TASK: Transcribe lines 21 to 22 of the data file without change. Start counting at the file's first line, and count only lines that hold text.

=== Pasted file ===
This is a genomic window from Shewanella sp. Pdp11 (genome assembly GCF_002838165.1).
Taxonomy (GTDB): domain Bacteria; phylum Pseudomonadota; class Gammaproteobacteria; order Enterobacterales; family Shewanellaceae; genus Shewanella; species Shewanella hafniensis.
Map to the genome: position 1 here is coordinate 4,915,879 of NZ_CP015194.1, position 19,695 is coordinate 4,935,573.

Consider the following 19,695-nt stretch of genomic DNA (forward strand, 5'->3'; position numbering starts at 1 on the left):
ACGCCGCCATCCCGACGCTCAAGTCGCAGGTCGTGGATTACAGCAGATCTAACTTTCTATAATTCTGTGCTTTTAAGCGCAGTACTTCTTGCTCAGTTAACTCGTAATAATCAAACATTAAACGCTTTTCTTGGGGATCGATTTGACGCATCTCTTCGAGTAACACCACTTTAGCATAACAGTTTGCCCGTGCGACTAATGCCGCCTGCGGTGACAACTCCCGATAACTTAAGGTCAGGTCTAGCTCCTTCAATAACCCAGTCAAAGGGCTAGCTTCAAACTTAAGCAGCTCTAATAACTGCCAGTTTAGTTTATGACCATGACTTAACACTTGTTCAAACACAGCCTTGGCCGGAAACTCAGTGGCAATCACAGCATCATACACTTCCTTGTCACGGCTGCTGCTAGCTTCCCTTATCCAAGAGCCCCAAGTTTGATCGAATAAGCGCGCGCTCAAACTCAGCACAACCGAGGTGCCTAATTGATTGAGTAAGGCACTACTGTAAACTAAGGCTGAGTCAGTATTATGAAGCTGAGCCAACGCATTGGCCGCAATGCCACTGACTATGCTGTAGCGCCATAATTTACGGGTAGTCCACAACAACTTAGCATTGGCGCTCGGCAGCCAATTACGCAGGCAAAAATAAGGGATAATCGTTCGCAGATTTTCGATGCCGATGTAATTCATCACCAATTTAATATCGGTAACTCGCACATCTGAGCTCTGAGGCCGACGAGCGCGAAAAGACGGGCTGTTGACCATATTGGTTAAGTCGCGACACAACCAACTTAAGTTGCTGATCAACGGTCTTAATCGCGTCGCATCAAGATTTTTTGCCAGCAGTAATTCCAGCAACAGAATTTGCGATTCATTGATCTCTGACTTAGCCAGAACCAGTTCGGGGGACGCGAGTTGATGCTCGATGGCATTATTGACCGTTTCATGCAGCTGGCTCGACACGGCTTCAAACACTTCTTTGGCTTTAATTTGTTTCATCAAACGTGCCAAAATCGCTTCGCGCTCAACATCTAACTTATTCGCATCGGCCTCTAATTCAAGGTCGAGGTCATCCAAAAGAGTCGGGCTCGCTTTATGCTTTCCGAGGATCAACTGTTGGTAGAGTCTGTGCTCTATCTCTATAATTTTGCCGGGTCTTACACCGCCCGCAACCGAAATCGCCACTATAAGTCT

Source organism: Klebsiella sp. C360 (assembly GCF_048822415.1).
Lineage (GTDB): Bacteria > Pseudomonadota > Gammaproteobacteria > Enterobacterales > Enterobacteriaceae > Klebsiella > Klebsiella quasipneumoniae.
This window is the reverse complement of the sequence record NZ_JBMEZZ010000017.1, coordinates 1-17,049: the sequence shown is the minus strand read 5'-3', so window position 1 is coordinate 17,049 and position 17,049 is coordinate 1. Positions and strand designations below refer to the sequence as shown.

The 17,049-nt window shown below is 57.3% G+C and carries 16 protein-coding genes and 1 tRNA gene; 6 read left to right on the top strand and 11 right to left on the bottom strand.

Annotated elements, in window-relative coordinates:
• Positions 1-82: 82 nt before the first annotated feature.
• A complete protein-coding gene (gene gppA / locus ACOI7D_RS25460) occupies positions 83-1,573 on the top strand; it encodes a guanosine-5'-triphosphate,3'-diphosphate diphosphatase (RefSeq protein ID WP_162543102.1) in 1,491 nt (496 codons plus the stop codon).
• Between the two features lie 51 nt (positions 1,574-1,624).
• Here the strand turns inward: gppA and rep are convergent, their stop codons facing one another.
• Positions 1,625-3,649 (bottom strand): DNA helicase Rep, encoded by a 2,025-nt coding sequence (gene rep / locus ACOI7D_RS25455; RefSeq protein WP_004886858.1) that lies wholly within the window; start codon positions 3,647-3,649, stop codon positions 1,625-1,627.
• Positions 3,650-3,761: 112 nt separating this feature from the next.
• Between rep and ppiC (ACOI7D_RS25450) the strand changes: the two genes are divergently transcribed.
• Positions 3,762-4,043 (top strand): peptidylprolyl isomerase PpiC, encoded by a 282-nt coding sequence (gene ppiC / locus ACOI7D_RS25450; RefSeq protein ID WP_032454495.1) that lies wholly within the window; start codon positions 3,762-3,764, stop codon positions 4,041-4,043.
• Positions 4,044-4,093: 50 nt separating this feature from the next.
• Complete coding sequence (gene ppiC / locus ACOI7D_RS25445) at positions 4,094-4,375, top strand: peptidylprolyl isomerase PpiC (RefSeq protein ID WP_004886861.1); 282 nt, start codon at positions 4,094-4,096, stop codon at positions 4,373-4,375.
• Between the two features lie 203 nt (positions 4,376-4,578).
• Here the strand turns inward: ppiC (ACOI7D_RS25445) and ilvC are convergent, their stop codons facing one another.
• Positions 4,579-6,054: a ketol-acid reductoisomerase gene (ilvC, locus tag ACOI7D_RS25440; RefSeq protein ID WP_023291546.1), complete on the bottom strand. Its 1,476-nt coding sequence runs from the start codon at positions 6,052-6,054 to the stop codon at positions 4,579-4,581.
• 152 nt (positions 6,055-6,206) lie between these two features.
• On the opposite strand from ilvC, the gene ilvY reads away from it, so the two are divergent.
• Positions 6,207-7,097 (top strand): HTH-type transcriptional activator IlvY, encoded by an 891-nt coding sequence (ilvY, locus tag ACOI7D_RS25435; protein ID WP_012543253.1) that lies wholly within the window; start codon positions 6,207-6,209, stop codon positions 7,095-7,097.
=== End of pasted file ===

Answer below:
• Between the two features lie 203 nt (positions 4,376-4,578).
• Here the strand turns inward: ppiC (ACOI7D_RS25445) and ilvC are convergent, their stop codons facing one another.